Germany, country of central Europe that was divided into 2 nations after World War II. In 1990 the Federal Republic of Germany (West Germany) joined with the German Democratic Republic (East Germany) to form a single German state. Germany is bordered by Austria and Switzerland in the south; France, Luxembourg, Belgium, and the Netherlands in the west; the North and Baltic seas and Denmark in the north; and the Czech Republic and Poland in the east.
Land and climate
The northern part of Germany is a lowland area, while the south and central parts contain highlands. The western section has the Black and Bohemian forests. The eastern part is mostly flat, but it contains the Thuringian, the Bohemian, and the Oberfalz forests. Germany's climate is temperate with mild summers and cool winters and moderate precipitation in all seasons.
Essentially, the Germans are of 2 distinct types: the Nordic people, usually tall, fair-skinned, and blue-eyed, and the stockier Alpine type of the south, who are often dark-haired and brown-eyed. More than 80 percent of the German people live in urban areas; the area around the Rhine and Ruhr rivers is one of the most heavily populated sections of Europe. The language is German, divided into 2 distinct forms: High German, spoken in the north, and Low German, spoken in the south. In addition, there are numerous dialects confined to certain regions and cities.
Germany (at least the former western part) has one of the strongest economies in Europe. It is a world leader in manufacturing and heavy industry, due mainly to its large coal deposits, which provide the necessary energy for these enterprises. It is also a major producer of chemicals, for industrial use and for use in medicines, plastics, fertilizers, and synthetic fabrics. Its optics and electronics industries are world leaders in these technologies, and their products are noted for their quality and dependability. Its financial and banking network is one of the most powerful in the world. The smaller part that formerly made up East Germany suffered from 40 years of mismanagement under its communist government, and its economy lags far behind the highly developed west both in quantity and quality of its output. The new German government has made it clear it will raise the backward economy of the east to the level of the rest of the country. In the first five years of unification this has proved to be extremely difficult.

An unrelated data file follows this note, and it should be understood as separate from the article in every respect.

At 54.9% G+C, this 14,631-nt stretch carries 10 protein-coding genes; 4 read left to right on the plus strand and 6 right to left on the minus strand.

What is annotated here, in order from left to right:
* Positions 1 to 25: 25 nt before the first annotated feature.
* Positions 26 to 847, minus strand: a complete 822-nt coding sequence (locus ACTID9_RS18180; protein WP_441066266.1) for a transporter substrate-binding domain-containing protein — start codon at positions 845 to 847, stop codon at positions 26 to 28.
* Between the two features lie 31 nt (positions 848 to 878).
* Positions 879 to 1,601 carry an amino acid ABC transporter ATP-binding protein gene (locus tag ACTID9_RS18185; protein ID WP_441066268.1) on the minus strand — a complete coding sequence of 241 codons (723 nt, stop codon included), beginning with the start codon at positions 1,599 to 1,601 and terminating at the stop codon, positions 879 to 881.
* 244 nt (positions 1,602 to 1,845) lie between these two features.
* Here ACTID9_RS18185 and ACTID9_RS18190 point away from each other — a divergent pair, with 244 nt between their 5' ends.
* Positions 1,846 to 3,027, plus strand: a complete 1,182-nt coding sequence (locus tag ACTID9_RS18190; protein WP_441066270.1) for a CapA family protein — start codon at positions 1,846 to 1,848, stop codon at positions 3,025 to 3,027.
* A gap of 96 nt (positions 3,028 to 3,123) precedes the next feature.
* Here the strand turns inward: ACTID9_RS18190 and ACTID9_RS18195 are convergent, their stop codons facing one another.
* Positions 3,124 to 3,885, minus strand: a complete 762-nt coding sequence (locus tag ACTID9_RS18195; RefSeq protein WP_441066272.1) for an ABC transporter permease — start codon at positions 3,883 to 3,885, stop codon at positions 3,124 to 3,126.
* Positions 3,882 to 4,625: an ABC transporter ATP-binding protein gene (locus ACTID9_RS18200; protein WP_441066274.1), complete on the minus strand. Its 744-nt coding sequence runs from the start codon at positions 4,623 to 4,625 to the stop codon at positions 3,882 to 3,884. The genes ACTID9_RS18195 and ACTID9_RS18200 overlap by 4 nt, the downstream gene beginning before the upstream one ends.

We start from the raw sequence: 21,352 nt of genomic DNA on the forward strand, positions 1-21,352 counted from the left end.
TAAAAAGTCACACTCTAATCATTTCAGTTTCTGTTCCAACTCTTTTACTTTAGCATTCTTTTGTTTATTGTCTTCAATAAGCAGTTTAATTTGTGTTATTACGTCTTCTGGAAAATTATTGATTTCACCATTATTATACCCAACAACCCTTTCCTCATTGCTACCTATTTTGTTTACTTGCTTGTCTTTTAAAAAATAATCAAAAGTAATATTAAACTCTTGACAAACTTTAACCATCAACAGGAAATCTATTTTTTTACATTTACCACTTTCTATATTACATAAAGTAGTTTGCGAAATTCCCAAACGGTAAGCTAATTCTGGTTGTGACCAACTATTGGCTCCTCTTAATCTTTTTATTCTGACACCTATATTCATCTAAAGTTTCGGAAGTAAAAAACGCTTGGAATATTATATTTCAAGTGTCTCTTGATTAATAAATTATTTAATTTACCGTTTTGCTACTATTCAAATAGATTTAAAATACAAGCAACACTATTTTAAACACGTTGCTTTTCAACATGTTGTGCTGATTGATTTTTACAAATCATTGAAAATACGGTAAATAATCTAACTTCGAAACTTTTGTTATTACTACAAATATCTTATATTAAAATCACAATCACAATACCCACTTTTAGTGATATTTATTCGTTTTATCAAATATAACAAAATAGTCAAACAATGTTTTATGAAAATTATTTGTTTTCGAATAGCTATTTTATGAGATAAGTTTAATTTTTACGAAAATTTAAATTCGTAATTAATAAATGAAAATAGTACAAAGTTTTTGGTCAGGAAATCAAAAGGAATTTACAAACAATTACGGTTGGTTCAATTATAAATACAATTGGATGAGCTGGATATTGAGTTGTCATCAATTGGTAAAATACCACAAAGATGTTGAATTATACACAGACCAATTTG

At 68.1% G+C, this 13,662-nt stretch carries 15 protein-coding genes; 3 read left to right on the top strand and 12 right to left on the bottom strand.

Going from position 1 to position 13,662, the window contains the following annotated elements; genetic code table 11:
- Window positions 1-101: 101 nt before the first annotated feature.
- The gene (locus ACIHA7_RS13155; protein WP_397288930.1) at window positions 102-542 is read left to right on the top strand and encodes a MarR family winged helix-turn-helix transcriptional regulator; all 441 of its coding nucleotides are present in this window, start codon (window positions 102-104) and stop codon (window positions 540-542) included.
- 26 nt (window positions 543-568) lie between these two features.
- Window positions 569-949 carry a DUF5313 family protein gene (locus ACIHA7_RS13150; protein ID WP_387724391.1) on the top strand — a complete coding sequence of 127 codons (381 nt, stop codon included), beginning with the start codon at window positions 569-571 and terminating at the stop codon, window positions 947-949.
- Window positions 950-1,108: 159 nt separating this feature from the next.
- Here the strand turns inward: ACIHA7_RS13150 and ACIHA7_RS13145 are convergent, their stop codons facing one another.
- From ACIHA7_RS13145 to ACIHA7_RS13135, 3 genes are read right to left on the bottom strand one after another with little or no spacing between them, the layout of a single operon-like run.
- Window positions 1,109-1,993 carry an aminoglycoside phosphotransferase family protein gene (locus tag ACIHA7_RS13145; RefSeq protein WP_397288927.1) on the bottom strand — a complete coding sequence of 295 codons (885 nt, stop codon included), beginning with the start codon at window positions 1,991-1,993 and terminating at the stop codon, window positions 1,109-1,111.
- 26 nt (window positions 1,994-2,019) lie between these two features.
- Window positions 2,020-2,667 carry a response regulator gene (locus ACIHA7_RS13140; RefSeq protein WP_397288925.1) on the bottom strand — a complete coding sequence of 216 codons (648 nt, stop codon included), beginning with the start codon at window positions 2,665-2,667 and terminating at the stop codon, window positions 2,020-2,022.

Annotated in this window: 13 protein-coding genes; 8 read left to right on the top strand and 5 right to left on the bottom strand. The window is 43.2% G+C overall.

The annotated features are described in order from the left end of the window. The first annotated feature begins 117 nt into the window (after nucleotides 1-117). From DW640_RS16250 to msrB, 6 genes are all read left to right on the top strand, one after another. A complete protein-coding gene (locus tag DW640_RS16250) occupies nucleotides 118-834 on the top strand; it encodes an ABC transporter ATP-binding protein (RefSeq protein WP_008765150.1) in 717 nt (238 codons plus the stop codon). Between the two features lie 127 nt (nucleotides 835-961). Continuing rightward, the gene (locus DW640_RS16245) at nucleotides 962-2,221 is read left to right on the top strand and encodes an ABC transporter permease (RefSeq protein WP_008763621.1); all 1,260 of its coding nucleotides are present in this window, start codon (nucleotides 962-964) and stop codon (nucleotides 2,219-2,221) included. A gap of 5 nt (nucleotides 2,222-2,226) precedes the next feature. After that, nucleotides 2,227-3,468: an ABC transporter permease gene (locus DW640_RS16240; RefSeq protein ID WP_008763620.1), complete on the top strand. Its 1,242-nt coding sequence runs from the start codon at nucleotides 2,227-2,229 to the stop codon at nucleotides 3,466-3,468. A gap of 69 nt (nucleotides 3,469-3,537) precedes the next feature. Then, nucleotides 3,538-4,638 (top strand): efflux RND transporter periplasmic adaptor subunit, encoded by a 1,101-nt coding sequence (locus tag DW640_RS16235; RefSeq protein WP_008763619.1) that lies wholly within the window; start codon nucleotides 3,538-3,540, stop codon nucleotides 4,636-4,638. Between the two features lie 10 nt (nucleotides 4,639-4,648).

The Romans succeeded in conquering the west bank of the Rhine (1st century B.C.-1st century A.D.) but they could not bring the Teutonic tribes of the area into the empire. It was the Romans who named the tribes' land Germania. In A.D. 768, Charlemagne, the great Frankish ruler, came to power and united most of the territory of modern France and Germany into the Frankish empire. In 843, the empire was divided among Charlemagne's 3 grandsons, with the area east of the Rhine going to Louis the German. Louis's kingdom subsequently was divided into independent duchies, and efforts to create a single state remained unsuccessful until the 19th century. The modern state of Germany was first created in the late 19th century by Otto von Bismarck. In a successful series of wars, he brought much of Germany under Prussian domination, and in 1871 he saw King Wilhelm I of Prussia crowned kaiser (emperor) and hereditary monarch of the empire. In 1890, Kaiser Wilhelm II (grandson of Wilhelm I) dismissed Bismarck as chancellor and embarked on a policy of nationalistic expansionism that brought Germany repeated conflict with other European states. In 1914 the strains proved too much, and Europe plunged into World War I. Germany was defeated, and in 1919 it gave up both empire and king and became the Weimar Republic. Throughout the 1920s and 1930s the republic suffered severe economic crises and social unrest, partly due to the harsh treatment of the Treaty of Versailles that ended World War I. As a result, in 1933 Adolf Hitler became chancellor of Germany and set about establishing a dictatorship (the Third Reich) that fostered extreme military aggression, nationalism, and racial violence. Hitler's expansionism (reoccupation of the Rhineland in 1936, annexation of Austria in 1938, and the takeover of Czechoslovakia in 1939) alarmed other European powers. Finally, Germany's invasion of Poland in Sept. 1939 triggered World War II. In 1945, the Allies defeated the Third Reich, ending World War II in Europe. Germany was occupied by the 4 victorious powers (United States, Soviet Union, France, and England) and in 1949 was divided into 2 sectors: East Germany (which became a communist state under Soviet influence) and West Germany (which became a republic allied with the western democracies and the United States). West Germany flourished economically while East Germany stagnated. In 1990, following the collapse of the Soviet-led alliance of eastern European nations, Germany was reunified, this time as a republic firmly rooted in the democratic, free-enterprise European Economic Community. It is now the largest and most prosperous country in the community and a worldwide economic and industrial power. It is expected to play a major role in helping to shape the new political and economic relationships of post cold-war Europe.